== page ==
Here Are Some Details About Siquijor Island
SIQUIJOR ISLAND – Here are some pieces of information about the island of Siquijor. The island boasts stunning beaches, captivating caves, and world-class diving spots.
Siquijor, a provincial island nestled in the Central Visayas region of the Philippines, holds its capital, also called Siquijor. This serene province is the third smallest in the Philippines in terms of both land area and population. It shares borders with neighboring provinces, including Cebu, Negros, and Bohol. The island is renowned for its stunning white-sand beaches and pristine underwater sanctuaries, making it a popular tourist destination.
However, in local lore, Siquijor is famous for its association with witchcraft and the occult, which may be attributed to its annual healing festival held on Black Saturday.
Dubbed as “The Mystic Island,” Siquijor has been declared a marine reserve and tourist zone since 1978, under Proclamation No. 1810. Its picturesque beauty, ancient churches, and welcoming locals make it an ideal retreat for visitors from far and wide.
DID YOU KNOW THAT?
- During their attempts to colonize the Philippines, the Spanish referred to Siquijor as “Isla del Fuego” or the “Island of Fire” due to the presence of abundant fireflies on the island.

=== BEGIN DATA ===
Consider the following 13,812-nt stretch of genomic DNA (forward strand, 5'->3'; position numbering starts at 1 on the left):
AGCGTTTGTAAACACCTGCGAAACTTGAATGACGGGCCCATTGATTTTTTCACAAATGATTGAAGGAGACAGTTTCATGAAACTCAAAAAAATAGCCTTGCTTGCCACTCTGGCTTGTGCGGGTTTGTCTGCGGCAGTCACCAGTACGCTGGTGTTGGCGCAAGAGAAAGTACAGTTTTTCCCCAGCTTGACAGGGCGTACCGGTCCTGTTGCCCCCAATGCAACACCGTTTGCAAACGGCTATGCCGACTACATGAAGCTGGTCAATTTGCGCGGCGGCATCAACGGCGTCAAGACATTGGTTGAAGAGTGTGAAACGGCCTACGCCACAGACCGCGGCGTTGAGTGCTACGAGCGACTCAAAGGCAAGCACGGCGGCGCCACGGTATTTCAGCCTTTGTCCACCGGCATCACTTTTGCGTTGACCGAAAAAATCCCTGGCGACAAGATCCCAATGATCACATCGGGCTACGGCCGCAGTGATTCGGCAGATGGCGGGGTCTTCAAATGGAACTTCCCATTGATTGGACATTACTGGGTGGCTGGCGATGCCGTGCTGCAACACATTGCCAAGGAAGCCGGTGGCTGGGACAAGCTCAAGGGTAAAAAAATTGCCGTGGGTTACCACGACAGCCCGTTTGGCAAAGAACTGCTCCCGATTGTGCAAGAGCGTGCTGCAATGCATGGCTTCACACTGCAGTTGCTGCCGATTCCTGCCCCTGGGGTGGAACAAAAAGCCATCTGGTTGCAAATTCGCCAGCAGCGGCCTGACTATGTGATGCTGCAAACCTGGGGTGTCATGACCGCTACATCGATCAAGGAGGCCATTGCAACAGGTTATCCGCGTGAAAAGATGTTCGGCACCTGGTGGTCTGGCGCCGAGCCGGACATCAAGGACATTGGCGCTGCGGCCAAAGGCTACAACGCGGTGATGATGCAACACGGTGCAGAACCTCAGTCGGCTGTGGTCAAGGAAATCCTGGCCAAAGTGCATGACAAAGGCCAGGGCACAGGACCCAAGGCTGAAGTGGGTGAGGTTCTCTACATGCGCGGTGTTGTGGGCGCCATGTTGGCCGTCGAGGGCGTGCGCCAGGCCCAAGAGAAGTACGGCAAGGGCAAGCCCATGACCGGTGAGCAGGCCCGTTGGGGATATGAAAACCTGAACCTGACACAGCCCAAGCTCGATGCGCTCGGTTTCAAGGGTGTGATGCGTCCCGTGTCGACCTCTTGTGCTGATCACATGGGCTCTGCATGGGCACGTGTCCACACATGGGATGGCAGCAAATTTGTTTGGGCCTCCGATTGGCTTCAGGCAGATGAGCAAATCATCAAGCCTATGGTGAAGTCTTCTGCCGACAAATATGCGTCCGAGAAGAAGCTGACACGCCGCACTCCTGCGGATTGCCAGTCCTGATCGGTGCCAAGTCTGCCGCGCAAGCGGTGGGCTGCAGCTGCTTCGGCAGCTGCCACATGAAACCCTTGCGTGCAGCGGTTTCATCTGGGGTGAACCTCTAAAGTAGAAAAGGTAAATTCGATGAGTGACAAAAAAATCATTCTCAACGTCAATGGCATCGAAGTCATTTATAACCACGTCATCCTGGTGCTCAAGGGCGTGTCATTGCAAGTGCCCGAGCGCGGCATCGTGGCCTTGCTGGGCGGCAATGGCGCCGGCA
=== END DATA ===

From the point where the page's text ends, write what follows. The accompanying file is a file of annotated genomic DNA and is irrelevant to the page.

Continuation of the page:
- Once a year, Siquijor hosts a “Healing Festival,” offering a wonderful opportunity for visitors to observe faith healers using prayers and rituals to treat various illnesses.
- Siquijor is renowned as the island associated with spells and black magic, so be prepared to hear numerous chilling tales!
- In the past, the first Spaniards to encounter Siquijor named it “Isla de Fuego,” meaning “Island of Fire,” due to the eerie glow emitted from swarms of fireflies residing in the molave trees. During Miguel Lopez de Legazpi’s expedition, led by Esteban Rodriguez, they landed on the island and met its ruler, King Kihod. A misunderstanding led them to believe that the king’s introduction, “Si Kihod,” meant the name of the island, resulting in the name “Sikihod,” later spelled as “Siquijod” in Spanish. Eventually, it was changed to Siquijor as the Spaniards found it difficult to pronounce. In 1783, Siquijor, not yet a province but a town, became the first municipality and parish on the island. While governed by the Archdiocese of Cebu, civil administration was under Bohol’s authority. Following the arrival of the Augustinian order, more parishes were established on the island. By 1877, all municipalities in Siquijor had become parishes, except for Enrique Villanueva. Before the American era, Siquijor was part of Negros Oriental and later became a subprovince in 1901.
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